The “joint facility” at Pine Gap is in fact an American base to which Australia is granted access. WikiCommons
Take the last away, and nothing of significance is left. Granted, since the Hawke government, Australia gets a great deal more access to the product of Pine Gap, has more Australians working there, and can use North West Cape to communicate with submerged RAN submarines (when one gets to sea). But this is icing on the cake: like the proposed planned great expansion of HMAS Stirling, it would not exist but for American strategic purposes.
Making ourselves a target
Despite the end of the Cold War, the Defence Department recognises that Pine Gap remains a high priority target for Chinese strategic nuclear missiles in the event of major conflict with the United States.
The giant space radar sensor the Rudd government committed Australia to hosting at North West Cape would be one of only two or three such in the world, and a target only slightly less tempting in the battle for space dominance.
A carrier group in its regional homeport would also be on the list – the only question is how high up.
The question of sovereignty is central to all these facilities. Australia would have no control over the uses to which a carrier group would be put, nor at North West Cape or Pine Gap. We are at peculiarly dangerous time strategically.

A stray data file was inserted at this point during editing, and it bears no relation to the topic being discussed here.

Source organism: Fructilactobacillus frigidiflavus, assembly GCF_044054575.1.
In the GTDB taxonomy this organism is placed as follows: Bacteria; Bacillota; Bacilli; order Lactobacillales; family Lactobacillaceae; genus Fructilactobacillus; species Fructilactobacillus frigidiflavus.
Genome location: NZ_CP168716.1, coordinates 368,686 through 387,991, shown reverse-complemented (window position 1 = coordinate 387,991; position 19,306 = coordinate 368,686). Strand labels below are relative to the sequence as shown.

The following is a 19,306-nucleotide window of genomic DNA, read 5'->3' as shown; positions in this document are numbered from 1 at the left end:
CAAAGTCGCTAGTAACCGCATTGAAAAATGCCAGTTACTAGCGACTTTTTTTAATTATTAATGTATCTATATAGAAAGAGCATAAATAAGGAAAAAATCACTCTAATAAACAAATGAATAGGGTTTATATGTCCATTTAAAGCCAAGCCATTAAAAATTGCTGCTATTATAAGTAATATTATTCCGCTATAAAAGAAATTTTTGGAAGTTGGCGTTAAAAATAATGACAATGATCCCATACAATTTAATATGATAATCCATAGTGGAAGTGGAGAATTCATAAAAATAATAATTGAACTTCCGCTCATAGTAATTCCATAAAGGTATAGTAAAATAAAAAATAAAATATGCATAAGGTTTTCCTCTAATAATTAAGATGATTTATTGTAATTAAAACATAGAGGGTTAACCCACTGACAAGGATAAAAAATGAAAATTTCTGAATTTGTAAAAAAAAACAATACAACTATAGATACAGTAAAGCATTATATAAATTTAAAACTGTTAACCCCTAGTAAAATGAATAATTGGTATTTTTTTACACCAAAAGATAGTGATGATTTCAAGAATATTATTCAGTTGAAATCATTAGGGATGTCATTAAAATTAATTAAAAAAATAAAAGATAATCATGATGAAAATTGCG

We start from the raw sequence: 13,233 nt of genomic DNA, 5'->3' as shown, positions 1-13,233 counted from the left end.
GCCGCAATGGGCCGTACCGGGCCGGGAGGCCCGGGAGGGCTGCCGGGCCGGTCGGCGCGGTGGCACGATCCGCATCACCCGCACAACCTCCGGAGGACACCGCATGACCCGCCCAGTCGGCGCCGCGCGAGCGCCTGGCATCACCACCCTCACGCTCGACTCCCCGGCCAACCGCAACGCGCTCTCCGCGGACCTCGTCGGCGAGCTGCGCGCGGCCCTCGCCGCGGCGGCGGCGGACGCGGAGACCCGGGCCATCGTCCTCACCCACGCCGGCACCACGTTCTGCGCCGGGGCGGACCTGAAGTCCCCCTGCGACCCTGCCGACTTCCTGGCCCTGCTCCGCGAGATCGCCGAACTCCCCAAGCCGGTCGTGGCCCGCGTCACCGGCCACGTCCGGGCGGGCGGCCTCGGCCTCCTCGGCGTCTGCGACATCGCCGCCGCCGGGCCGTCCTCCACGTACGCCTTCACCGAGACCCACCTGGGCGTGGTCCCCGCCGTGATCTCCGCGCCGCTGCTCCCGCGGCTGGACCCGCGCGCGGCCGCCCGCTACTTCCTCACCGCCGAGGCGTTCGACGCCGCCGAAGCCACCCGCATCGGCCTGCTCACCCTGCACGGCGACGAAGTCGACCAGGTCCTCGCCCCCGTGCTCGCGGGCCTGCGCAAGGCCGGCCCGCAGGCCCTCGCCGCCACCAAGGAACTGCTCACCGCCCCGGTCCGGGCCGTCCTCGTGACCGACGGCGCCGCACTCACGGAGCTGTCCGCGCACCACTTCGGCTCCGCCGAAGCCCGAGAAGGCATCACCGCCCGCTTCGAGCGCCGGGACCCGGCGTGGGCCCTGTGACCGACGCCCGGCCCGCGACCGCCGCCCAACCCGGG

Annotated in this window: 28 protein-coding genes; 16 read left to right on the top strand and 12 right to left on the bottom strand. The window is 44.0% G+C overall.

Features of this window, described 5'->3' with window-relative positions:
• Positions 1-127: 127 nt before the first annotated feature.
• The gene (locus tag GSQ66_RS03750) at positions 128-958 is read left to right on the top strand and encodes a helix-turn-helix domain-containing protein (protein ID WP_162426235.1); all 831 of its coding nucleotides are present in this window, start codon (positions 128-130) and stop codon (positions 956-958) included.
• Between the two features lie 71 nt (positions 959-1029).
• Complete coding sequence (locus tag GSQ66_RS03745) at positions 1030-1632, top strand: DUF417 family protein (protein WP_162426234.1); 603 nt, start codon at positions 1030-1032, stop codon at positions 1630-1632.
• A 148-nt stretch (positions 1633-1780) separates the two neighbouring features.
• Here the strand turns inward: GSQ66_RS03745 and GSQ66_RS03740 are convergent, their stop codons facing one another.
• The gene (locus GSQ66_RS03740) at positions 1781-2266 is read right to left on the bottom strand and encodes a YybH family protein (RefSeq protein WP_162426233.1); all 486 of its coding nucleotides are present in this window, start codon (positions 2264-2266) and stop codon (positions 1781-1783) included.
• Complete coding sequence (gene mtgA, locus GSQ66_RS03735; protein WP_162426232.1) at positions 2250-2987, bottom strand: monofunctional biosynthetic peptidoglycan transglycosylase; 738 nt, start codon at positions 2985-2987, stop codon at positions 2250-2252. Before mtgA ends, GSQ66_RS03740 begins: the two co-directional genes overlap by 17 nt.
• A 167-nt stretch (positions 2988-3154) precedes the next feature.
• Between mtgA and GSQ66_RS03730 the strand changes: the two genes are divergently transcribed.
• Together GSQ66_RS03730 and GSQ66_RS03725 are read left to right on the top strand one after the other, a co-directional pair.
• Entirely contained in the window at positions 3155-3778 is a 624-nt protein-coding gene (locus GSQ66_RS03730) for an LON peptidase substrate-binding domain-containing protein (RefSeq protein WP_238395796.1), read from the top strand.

Here, as in many other aspects of Australian defence policy, the Rudd and Gillard governments have been so identified with US approaches to the region – especially China – that they have effectively fused together Australian and US forces in the region.
With even less doubt than in Washington, Canberra has decided to throw in our lot with the hawks in Washington and collaborate in the framework for the containment of China. Not only is neither warranted by the realities of China’s actual external posture, it is wholly unlikely to succeed.
As Hillary Clinton asked Kevin Rudd, how do you get tough with your banker? But more importantly for Australia, the return to a cold war mentality is likely to produce the worst possible relationship with China that we could possibly have.
As Peter Van Ness, a veteran ANU specialist on Chinese foreign policy put it to me recently, “From China, the problem is not American bases in Australia, it is that Australia is an American base.”